In 2004 the Israeli government wrote to the BBC accusing reporter Orla Guerin of anti-Semitism and identifying with Palestinian terror groups.
Maybe there'll be another academic article.
I am going to try to obtain the full text of the article to understand the parameters of measuring media bias.
My organization, Israel's Media Watch, (English site here) which focuses in the main on the local media, awarded a research prize last year to Dr. Avrham Gur for his work on media bias in which he built a model for properly measuring media bias:
Measuring bias in media commentary requires analysis of parameters that media professionals directly control. Professionals include editors, producers and moderators. In the broadcast media they select interviewees and participants for the talk shows and panel discussions, and allocate time, in minutes, to each. Thus, in order to detect bias it is necessary to identify the political beliefs of the participants and to measure the time, in minutes, allocated to each.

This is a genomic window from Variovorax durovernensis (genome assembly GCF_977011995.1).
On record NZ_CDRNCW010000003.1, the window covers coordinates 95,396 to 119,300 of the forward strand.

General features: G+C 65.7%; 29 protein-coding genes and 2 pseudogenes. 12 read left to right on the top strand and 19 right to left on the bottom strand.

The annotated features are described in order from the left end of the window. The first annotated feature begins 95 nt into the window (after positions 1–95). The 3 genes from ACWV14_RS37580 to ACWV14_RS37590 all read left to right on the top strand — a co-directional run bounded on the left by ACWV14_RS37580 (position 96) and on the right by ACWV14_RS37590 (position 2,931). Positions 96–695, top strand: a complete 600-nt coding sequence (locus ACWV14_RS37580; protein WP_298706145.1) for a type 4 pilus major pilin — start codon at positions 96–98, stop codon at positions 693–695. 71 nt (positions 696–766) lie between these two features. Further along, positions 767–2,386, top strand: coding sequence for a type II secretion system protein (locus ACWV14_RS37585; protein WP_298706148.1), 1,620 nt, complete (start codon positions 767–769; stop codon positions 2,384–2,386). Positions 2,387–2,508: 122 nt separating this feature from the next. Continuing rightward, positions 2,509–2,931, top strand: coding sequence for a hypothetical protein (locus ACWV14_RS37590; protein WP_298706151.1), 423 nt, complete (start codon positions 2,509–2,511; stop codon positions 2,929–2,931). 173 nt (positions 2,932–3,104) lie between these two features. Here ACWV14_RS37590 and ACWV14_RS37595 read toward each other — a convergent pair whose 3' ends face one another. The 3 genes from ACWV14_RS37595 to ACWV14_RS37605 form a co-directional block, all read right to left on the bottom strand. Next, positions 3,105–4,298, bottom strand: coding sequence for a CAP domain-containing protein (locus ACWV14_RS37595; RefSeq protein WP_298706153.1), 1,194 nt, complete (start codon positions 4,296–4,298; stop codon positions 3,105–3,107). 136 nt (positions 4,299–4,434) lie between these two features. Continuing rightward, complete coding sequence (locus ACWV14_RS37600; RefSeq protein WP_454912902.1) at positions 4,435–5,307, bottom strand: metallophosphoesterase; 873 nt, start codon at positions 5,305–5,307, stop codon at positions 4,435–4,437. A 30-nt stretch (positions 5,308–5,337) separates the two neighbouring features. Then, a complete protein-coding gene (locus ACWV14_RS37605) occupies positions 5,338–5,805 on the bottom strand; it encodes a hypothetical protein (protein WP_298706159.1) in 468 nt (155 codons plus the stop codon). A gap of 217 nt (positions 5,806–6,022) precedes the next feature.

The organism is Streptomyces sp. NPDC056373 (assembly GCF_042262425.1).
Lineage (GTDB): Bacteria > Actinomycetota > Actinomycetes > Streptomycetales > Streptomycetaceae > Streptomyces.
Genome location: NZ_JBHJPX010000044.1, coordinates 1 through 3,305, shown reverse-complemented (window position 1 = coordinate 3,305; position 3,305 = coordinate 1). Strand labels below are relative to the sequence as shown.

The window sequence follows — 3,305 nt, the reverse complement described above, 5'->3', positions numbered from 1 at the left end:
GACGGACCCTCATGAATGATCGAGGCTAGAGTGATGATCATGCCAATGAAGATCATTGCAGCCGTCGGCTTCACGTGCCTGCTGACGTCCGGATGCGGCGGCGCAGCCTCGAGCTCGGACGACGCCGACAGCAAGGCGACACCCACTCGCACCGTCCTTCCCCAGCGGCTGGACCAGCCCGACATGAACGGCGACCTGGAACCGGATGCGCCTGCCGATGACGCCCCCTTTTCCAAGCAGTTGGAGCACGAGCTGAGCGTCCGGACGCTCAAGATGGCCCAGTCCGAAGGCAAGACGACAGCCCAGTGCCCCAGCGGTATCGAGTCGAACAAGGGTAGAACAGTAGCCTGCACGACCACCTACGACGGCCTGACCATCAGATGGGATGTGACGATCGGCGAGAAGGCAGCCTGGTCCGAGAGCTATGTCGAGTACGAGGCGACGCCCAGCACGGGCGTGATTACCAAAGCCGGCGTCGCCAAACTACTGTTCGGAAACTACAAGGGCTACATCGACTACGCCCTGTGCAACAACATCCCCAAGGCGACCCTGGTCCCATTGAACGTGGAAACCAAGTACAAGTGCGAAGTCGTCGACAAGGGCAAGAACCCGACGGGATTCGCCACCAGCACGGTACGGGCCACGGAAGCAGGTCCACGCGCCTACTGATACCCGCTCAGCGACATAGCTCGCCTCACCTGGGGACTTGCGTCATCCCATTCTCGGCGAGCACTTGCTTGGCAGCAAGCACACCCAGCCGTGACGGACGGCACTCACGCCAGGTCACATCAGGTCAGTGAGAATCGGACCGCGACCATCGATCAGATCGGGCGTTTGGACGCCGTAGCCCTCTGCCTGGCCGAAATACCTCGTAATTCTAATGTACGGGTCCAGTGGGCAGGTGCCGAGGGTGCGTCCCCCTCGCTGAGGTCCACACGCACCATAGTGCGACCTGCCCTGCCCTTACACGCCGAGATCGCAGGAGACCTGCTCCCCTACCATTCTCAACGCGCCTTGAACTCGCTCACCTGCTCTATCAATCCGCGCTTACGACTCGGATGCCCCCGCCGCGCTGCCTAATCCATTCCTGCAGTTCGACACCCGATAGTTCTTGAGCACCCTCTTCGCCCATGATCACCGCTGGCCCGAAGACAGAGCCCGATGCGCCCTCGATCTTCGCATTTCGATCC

The first step in the proposed methodology is to classify commentators into two main blocs: Ideological/political and neutral/centrist.
Neutral commentators don’t subscribe to any political platform, while centrist commentators present views of the political center. In the US for example, those would be expressed by “independent” voters. The political map in many liberal democracies includes centrist parties. Currently, for example, “Kadima” is a centrist party in Israel located between the Left and the Right. In the following pages neutral/centrist commentators will be referred to as non-political.
The second step is to classify the political commentators into rival camps, such as liberal and conservative or Left and Right. Several techniques are employed to identify the commentators’ political affiliations. The first group includes known members of political parties, movements and organizations. The second includes individuals known to regularly represent a particular political viewpoint. The third group includes occasional contributors whose affiliations are identified by the